This is Living Stories, featuring voices from the collections of the Baylor University Institute for Oral History. I'm Louis Mazé.
In Texas, high school football is much more than a sport—it's a way of life—and many young boys dream of the day when they can participate and help lead their hometown teams to victory.
Baylor football coach Grant Teaff recalls an idea he had for improving his football game in Snyder, Texas:
"Early on I said, ‘Look, if I'm going to be ready for Friday night's game, I think I need mental rest, you know. I can be better at playing if I'm mentally rested.' So I decided that I would not go to school on Friday before the game on Friday night. The—two or three other guys had sort of seen what I'd done, and they decided, well, that'd be good for us too. If he's getting ready mentally, we can get ready, so they missed school."
Teaff describes how his coach reacted to this plan:
"So we all jovial, come in, getting ready for the game, we're going to win this game, and walk in the door. And there stood Mule Kaiser with his arms folded looking right at us. And I thought, Uh-oh. We walked in, and he said, ‘Grant, where were you this afternoon? Where were the rest of you guys this afternoon? You weren't in school.' I said, ‘Well, Coach, I—you know, I—you know, you told us it's really important to be mentally ready for this game, and I was getting mentally ready. Really, I feel great. I'm ready to go.' And he said, ‘You missed school.' I said, ‘Yes, sir. To get mentally ready.' He said, ‘You know that you can't do that.' I said, ‘No, but Coach, it's for the team.' So he said, ‘Come out here in the middle of the field.' Now, here's all my teammates around, and I was the example. And the other two, three guys were going to get it as well. But he said, ‘Okay, bend over,' and I bent over. And he had some lumber from somewhere. And he started on my rear end, and the splinters, pieces of wood were flying, the guys were over in their little locker areas covering up their head. I mean, he was—he whacked us all pretty good. And he said, ‘Now, about next week, what do you think about mental preparation?' I said, ‘Oh, Coach, I'm going to be in school. (laughs) I promise you that.'"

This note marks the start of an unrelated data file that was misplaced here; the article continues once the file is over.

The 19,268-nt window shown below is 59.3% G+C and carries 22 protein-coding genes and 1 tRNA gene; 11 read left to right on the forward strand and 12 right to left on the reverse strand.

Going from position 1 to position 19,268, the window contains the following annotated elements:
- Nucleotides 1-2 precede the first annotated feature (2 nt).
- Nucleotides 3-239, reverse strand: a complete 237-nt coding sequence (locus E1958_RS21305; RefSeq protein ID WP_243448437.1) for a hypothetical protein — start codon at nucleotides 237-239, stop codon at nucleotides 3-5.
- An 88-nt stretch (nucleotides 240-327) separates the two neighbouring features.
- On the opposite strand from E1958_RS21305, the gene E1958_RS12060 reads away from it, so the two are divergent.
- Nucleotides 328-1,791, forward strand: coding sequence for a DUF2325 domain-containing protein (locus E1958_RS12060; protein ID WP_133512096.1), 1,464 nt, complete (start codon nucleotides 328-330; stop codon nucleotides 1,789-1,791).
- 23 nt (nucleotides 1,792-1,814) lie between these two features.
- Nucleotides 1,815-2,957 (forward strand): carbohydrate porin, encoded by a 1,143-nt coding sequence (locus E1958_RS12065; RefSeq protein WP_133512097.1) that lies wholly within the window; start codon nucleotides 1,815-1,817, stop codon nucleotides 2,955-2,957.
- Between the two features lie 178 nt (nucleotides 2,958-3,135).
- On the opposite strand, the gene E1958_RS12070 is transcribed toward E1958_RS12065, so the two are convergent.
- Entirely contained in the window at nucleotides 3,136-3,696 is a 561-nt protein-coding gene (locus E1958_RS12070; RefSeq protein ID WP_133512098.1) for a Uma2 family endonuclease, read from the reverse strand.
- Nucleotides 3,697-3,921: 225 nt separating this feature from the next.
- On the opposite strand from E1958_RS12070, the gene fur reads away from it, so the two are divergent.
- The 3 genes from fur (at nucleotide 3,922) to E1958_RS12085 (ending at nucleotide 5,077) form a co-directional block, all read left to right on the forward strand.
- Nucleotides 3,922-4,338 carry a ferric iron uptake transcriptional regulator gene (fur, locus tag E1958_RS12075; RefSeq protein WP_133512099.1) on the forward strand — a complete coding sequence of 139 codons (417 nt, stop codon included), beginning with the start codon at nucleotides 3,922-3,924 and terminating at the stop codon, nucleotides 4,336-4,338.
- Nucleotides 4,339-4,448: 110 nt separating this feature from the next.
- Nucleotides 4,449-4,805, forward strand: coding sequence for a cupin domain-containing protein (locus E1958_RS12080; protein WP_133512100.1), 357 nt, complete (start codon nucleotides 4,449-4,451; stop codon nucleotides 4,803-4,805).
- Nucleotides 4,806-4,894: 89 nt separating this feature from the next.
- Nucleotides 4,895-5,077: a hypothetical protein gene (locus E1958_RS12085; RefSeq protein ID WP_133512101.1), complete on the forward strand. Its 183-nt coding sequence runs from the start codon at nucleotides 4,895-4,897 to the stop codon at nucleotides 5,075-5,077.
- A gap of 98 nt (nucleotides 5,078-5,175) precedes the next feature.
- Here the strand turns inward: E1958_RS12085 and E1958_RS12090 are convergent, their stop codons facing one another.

Baylor graduate Bill Patterson Jr. played for the Chicago Bears in 1939 and Pittsburg Steelers in 1940. But he recalls how, at one point in high school, he wanted to leave football:
"In my sophomore year I was getting hurt, and it was hot in workout, and the field was rough. And I wanted to quit, but I didn't want it to be my initiative. So I devised a scheme and told my mother that either I had to quit football or make poor grades. And I thought [for] sure that my mother would say, ‘Well, if it's a choice, you must quit football.' So then I would go to my coach and with big tears rolling down my cheeks, I'd say, ‘Coach, my mother is going to make me quit.' (laughter) But my mother was wise and she said, ‘Bill, if you don't want to play, I don't believe I'd quit in the middle of the season. Why don't you play out this season and then just don't come out next year.' And between that time and the next year I gained weight and maturity and decided I'd have another go at it."
On Friday nights during the fall, stadium lights continue to shine bright throughout Texas, building character on the field and bringing together communities off the field.
Living Stories is heard every Tuesday on 103 point 3 FM Waco, NPR. For program transcripts or more information about the Institute for Oral History, visit baylor.edu/livingstories.
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